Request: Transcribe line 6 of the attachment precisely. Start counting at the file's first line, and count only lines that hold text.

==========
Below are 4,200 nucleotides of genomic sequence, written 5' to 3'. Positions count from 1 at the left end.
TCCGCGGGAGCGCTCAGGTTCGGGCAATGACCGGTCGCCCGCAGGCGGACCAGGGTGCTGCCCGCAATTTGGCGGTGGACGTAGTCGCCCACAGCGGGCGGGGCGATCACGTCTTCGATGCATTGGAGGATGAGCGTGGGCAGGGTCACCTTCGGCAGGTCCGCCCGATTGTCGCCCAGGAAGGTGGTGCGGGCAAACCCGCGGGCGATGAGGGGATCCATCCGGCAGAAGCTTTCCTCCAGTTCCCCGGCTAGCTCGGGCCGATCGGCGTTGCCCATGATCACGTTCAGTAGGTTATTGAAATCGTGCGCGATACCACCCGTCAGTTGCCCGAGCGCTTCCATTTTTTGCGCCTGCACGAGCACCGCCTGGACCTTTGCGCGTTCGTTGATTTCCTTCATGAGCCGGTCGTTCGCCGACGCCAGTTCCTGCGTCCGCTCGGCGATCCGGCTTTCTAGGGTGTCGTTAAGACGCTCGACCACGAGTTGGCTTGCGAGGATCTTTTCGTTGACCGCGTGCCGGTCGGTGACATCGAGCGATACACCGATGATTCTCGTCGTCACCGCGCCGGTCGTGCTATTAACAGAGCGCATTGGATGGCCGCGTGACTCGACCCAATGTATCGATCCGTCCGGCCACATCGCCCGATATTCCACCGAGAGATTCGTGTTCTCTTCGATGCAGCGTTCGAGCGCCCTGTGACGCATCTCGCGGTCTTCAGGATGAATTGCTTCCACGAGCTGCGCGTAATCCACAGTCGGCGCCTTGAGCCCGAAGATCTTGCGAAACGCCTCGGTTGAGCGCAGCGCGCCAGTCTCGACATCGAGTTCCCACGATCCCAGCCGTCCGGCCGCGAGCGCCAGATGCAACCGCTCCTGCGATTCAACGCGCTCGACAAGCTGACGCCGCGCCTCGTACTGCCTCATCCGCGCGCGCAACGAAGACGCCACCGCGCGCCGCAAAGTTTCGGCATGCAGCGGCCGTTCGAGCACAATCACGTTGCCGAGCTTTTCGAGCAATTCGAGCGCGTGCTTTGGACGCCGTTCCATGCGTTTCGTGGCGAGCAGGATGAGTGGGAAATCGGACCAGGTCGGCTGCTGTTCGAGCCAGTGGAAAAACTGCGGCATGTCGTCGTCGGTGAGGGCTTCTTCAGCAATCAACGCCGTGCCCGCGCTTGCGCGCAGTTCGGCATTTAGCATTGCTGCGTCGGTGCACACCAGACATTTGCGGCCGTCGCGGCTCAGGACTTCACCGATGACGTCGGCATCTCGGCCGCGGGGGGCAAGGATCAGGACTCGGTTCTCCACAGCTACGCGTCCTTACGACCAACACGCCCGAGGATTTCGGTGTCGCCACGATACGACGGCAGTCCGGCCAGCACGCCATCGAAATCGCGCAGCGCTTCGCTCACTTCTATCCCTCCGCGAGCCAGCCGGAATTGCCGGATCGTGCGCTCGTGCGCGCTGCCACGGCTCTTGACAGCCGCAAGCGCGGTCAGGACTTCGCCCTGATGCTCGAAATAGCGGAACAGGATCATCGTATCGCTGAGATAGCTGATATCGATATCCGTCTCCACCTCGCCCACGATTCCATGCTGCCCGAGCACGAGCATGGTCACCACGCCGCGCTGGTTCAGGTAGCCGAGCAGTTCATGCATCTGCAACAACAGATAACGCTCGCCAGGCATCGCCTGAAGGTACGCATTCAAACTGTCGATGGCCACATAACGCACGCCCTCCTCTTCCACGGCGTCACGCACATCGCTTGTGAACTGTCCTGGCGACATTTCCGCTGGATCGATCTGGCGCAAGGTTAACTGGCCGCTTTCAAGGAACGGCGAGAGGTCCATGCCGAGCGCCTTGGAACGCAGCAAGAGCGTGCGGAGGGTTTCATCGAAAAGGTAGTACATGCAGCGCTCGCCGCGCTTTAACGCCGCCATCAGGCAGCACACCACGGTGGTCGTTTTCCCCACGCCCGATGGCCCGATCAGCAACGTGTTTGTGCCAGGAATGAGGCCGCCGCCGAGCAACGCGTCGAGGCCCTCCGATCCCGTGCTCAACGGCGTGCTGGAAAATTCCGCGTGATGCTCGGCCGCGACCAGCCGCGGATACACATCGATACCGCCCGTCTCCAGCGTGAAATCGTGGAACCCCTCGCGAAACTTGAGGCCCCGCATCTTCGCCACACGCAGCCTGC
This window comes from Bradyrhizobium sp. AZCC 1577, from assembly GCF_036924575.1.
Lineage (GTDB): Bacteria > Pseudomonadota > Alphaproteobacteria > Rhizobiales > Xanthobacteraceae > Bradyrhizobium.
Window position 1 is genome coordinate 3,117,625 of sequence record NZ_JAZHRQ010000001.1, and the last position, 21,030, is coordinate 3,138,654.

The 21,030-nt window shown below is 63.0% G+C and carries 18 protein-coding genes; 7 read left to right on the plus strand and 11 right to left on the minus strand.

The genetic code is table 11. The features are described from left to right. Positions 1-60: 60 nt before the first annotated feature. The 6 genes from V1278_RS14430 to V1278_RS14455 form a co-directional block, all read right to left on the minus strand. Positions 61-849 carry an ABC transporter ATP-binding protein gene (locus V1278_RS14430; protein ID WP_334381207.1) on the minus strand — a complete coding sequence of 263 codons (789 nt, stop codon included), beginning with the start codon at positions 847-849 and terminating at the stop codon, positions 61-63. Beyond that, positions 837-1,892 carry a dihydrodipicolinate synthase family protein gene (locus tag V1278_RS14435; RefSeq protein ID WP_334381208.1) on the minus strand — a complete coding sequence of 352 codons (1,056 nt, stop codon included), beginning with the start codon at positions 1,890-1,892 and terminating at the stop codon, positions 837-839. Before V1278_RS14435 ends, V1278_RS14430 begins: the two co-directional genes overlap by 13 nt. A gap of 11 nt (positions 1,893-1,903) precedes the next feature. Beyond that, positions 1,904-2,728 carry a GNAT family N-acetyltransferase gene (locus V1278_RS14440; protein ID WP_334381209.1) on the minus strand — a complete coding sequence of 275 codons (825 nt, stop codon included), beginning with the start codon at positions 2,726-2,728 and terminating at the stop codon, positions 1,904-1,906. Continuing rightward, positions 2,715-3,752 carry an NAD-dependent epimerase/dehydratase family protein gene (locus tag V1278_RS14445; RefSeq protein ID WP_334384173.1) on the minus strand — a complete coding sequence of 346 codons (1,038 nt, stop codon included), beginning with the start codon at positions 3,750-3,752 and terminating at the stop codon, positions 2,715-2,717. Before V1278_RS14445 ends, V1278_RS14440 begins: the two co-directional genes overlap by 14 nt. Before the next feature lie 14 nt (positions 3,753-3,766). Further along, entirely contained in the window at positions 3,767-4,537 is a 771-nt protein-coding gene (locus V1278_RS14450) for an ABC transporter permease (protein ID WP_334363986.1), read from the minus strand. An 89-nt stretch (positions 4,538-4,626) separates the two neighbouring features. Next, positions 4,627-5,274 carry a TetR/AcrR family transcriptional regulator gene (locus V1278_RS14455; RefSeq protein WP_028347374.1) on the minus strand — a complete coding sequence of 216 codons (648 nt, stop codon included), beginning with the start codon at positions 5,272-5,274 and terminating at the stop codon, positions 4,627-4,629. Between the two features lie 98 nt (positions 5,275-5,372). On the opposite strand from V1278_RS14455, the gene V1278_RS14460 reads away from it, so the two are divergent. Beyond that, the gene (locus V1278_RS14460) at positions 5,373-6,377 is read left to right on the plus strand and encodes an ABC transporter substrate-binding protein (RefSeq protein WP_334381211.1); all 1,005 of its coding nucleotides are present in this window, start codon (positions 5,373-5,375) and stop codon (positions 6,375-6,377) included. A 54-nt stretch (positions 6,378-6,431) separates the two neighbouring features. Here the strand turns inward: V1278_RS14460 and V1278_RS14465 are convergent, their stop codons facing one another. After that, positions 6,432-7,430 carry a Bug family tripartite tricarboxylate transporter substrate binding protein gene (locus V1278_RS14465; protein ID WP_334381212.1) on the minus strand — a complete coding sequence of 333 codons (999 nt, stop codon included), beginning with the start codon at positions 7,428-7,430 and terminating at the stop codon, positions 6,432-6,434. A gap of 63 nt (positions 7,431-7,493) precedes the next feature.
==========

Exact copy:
The 21,030-nt window shown below is 63.0% G+C and carries 18 protein-coding genes; 7 read left to right on the plus strand and 11 right to left on the minus strand.